While none of the hotel companies provide detailed financial metrics for their target markets, we can infer from the higher relative room rates for Host Hotel properties that guests at its hotels will probably be in the higher income brackets. For example, according to the American Hotel & Lodging Association, the average revenue per available room (RevPAR) for the U.S. hotel industry in 2012, was $65.16, with an average occupancy rate of 61.4%. The average RevPAR for Host Hotels through Q3 2013 was $190 with occupancy rates near 80%. We can infer from these metrics that the room rates for Host Hotel properties are significantly above the average for the industry and that it caters to consumers in higher income brackets.
Risks of REITs in a Rising Rate Environment
We often get asked about the risks of investing in REITs when interest rates are expected to rise. We wrote an article in Seeking Alpha back in December (Read Article) that addressed this myth and have included a chart from that article below to reiterate that not all REITs are as sensitive to rates as they might seem.
The chart below highlights the attractiveness of certain types of REITs during periods of rising rates. REITs with short-term leases have the ability to increase lease rates more quickly in a rising rate environment and hotel REITs are particularly flexible having the ability to raise rates on a daily basis.
What About the Hotel Operators
If the dynamics of the industry continue to be positive, the thought of investing directly in hotel operators may also come to mind for investors still wary of the reaction of REITs to rising rates. Some of the hotel operators mentioned above can be good investments and would be good candidates to evaluate, but investors should understand that the business models for REITs and hotel operators are quite different. The hotel operators may own some but not all of the properties they manage and in many cases are only receiving a management fee for property management. They are not pure hotel real estate plays.
Some notable companies are Starwood Hotels and Resorts, Marriott International , Hyatt, Hilton, and they are good companies with excellent business models, but they are not REITs. Some own a number of hotels of their own, but a good portion of their businesses are providing hospitality services to hotel owners like Host Hotels.
Host Hotels - Financial Stability
Host Hotels is financially stable and has continued access to the capital markets to continue to fund acquisitions to fulfill its strategy. It has over $350 million in cash as well as access to another $770 million through a credit facility. Furthermore, 106 of its hotel properties are mortgage free, which results in a relatively low debt to equity ratio of 0.63, and a very manageable EBITDA to interest coverage of 4 times. According to the table below, they rank favorably relative to the industry average in all of the metrics shown.
It's debt maturity schedule is also fairly spread out, beginning with a $400 million issue that doesn't mature until 2017.
From a valuation perspective, the stock is starting to look attractive to us at these levels. With a YTD decline of 3.34% through 1/24/2014, Host has underperformed the REIT - Hotel & Motel sector by over 2%. We think the selloff was overdone and believe the upside on the stock is compelling.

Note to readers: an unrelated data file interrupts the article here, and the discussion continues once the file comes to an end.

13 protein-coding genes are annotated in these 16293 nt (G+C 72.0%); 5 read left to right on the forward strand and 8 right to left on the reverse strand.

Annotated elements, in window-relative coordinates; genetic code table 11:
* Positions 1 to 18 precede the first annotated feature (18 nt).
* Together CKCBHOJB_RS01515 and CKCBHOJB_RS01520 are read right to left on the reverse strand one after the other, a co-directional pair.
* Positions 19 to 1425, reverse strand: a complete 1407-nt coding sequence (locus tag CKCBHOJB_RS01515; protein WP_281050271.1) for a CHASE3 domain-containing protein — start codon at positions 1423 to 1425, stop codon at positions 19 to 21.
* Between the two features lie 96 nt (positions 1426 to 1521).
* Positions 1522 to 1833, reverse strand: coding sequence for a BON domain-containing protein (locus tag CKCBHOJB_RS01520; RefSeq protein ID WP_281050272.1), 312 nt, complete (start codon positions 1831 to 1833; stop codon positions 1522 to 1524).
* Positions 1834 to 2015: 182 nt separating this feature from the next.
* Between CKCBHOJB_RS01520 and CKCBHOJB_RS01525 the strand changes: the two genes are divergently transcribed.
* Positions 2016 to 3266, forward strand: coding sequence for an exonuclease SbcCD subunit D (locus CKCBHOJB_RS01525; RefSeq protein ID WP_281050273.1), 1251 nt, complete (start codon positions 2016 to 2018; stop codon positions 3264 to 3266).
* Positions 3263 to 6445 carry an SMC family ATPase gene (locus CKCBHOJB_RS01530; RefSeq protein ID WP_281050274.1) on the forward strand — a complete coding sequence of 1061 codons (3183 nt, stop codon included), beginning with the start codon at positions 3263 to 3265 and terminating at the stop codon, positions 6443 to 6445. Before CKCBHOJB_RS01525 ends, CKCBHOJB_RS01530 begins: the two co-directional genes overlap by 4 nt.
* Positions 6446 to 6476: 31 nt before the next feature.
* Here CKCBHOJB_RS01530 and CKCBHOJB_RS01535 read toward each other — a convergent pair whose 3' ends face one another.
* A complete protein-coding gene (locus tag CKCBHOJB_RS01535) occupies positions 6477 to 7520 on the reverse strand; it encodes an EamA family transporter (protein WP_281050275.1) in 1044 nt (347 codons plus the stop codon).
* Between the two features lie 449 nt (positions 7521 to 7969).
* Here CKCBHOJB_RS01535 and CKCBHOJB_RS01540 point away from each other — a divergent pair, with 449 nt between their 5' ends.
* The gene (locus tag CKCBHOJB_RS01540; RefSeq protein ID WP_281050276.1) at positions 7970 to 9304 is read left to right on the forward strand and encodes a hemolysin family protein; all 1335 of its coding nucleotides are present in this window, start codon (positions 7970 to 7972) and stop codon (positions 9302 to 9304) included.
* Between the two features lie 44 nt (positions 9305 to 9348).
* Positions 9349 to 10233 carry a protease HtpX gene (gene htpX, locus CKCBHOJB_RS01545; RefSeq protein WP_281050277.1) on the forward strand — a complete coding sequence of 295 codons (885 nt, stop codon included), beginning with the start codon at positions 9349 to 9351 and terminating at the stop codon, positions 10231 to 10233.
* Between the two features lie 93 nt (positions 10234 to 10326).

Fund from operations estimates for the 23 analysts covered by Bloomberg call for an increase to $1.44 per share in 2014, from $1.29 in 2013.
Relative to two of the premier upper upscale hotel REITs, the valuation for Host looks favorable.
The estimated price/FFO for 2013 FFO estimates is 14.6, well in line with both peers shown. On a forward price/FFO basis, the valuation continues to look compelling, with a price/FFO in line with both peers, when, in our opinion, Host may even warrant a premium over both for its size and high quality partners.
If FFO targets are met and the P/FFO multiple remains at the current level, the potential price target for Host over the next 12 months is $21, a 12% increase. Add a 2.4% dividend yield and there is a potential return of 14%-15%.
Analyst ratings are unconvincing, however, with almost an even split between analysts rating the stock a buy and analysts rating it a hold.
Sleep Well at Night
We tend to check-in early when staying at a top-notch hotel. That way we can take advantage of the hotel amenities as early as possible. Even if our room isn't available yet, we can lounge by the pool with a cool beverage, relax in the spa, or take a nice stroll around the property to take in the novelty of it all. After all, getting pampered never gets old.
As investors, we tend to do the same thing. We try to anticipate opportunities and identify them before the general market does. We wouldn't recommend that for all investors, however, knowing that being too early can be a painful, albeit short-term experience.
Based on the tepid analyst ratings above, however, we may suggest keeping an eye on this one. But regardless of whether you check-in early like we do or prefer to wait until your room is ready, you will sleep well at night owning Host Hotels.
Sources: Morningstar.com, Zacks, businessweek.com, Cohen & Steers, Host Hotels Investor Presentation